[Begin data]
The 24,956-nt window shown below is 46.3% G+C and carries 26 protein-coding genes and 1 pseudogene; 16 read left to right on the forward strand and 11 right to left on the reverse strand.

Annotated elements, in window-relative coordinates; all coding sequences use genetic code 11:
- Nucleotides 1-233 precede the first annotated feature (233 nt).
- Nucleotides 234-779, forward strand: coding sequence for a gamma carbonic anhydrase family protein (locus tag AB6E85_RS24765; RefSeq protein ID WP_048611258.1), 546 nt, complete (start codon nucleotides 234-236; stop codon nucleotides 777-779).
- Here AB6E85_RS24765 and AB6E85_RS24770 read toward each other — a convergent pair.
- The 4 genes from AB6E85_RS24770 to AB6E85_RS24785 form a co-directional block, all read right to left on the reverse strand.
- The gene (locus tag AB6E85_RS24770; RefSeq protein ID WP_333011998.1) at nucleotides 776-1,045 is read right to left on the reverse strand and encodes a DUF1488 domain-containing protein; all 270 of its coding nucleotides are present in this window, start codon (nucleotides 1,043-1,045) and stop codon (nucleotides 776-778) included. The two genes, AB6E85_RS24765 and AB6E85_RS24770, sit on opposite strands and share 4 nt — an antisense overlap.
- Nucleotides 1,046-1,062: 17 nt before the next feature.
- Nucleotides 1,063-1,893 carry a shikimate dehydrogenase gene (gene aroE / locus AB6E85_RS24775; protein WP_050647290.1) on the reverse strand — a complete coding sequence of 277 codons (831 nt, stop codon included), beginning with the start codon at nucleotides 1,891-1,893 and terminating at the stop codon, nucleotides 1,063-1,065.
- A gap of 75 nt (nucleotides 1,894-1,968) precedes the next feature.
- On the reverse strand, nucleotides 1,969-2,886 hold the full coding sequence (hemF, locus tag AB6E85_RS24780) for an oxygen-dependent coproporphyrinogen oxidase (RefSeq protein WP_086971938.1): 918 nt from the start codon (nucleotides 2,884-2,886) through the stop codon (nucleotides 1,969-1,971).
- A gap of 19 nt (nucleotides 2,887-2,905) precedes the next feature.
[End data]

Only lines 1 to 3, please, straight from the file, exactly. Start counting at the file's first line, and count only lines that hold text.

The 24,956-nt window shown below is 46.3% G+C and carries 26 protein-coding genes and 1 pseudogene; 16 read left to right on the forward strand and 11 right to left on the reverse strand.

Annotated elements, in window-relative coordinates; all coding sequences use genetic code 11:
- Nucleotides 1-233 precede the first annotated feature (233 nt).